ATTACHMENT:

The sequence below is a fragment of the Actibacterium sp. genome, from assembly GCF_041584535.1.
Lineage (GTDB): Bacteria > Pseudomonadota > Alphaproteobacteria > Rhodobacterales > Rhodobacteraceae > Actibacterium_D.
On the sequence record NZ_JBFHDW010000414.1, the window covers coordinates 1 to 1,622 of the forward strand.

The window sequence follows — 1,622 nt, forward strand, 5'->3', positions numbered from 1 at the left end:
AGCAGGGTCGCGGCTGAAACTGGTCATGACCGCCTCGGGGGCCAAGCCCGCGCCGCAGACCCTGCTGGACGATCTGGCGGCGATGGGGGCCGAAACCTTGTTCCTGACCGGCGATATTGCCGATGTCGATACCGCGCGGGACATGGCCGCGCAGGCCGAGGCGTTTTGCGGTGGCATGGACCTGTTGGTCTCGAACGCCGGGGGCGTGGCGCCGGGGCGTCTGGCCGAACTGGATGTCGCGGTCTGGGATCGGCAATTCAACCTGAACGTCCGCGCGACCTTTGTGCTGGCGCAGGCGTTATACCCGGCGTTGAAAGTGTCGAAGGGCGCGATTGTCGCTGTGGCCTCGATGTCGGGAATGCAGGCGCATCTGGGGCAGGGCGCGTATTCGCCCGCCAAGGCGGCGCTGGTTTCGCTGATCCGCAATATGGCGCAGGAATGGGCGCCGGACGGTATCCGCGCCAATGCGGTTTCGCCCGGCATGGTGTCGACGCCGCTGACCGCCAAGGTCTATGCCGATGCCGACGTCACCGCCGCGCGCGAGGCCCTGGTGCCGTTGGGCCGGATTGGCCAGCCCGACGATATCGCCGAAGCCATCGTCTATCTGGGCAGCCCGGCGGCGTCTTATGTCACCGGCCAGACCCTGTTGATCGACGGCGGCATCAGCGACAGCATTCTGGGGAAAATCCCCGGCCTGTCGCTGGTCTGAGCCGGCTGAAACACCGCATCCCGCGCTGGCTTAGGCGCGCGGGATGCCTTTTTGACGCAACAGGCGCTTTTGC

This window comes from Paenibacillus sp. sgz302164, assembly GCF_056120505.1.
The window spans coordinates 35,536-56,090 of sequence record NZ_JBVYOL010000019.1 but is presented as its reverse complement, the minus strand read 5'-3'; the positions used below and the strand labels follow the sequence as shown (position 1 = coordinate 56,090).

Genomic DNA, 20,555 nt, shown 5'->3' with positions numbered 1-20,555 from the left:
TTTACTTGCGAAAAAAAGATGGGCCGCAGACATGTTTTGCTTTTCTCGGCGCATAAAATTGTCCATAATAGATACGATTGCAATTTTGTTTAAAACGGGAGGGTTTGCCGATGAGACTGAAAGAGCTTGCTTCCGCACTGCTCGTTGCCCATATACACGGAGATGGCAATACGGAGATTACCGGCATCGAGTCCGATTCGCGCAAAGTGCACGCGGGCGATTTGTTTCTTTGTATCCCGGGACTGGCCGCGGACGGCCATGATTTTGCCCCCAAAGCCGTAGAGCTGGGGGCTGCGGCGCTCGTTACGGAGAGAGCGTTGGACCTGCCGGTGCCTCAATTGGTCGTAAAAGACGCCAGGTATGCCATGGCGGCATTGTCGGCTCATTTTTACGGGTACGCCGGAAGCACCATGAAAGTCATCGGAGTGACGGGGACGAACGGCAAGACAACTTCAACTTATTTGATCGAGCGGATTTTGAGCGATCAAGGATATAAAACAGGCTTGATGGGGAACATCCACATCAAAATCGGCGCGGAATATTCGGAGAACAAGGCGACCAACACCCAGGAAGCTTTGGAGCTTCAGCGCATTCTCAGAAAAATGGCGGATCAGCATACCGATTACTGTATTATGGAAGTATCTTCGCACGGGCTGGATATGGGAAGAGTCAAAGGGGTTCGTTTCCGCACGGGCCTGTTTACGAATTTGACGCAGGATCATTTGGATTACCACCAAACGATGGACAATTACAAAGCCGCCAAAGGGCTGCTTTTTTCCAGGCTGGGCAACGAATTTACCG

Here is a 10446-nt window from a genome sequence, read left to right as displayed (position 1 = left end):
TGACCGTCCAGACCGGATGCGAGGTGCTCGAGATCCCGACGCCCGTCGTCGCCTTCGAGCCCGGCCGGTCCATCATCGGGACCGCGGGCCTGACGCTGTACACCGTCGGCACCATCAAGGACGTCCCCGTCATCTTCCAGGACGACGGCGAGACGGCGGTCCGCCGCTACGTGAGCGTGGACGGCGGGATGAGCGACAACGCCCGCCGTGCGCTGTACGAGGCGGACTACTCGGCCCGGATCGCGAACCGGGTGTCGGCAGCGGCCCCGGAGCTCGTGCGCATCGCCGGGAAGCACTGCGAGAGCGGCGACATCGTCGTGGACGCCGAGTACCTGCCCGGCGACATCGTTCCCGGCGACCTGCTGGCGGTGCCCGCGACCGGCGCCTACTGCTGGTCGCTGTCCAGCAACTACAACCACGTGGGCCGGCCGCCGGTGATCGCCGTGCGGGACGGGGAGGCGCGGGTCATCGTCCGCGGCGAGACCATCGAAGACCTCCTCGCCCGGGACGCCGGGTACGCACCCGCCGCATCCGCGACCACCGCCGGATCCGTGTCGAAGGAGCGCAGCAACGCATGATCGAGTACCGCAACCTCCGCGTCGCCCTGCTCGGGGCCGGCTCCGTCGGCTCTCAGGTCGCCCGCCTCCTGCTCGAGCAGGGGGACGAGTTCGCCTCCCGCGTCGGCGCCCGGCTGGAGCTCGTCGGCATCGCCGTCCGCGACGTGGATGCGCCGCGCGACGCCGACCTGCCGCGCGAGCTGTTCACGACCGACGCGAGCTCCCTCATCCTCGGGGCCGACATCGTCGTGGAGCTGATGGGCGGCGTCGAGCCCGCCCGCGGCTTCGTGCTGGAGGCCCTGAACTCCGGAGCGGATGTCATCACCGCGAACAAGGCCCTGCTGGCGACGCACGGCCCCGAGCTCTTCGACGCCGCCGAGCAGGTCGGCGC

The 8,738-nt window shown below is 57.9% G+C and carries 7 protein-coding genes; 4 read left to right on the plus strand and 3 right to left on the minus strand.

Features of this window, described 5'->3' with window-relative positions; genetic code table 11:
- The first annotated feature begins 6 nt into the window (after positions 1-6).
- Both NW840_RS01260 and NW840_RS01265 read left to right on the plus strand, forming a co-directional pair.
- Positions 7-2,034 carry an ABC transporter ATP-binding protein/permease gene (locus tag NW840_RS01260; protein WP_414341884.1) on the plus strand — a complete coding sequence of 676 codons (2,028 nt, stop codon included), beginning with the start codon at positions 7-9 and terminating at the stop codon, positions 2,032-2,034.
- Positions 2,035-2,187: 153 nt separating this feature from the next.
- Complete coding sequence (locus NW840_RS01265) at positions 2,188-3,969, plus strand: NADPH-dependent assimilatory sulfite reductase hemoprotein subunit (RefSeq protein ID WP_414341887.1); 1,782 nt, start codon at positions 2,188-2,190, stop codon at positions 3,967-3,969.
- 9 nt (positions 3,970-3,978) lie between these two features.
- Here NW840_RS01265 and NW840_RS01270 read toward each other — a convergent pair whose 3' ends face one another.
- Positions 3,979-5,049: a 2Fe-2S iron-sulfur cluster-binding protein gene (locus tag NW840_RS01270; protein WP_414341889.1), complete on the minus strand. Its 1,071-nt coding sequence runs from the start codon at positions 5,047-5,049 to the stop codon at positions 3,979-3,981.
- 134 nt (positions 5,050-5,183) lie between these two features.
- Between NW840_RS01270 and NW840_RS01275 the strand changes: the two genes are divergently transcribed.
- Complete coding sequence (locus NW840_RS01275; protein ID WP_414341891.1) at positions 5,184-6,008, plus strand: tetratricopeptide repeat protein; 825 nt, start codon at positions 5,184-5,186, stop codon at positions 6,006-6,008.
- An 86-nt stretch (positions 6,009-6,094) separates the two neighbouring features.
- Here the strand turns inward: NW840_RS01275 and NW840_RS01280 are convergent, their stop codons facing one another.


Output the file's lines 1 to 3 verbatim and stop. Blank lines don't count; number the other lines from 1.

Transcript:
The sequence below is a fragment of the Actibacterium sp. genome, from assembly GCF_041584535.1.
Lineage (GTDB): Bacteria > Pseudomonadota > Alphaproteobacteria > Rhodobacterales > Rhodobacteraceae > Actibacterium_D.
On the sequence record NZ_JBFHDW010000414.1, the window covers coordinates 1 to 1,622 of the forward strand.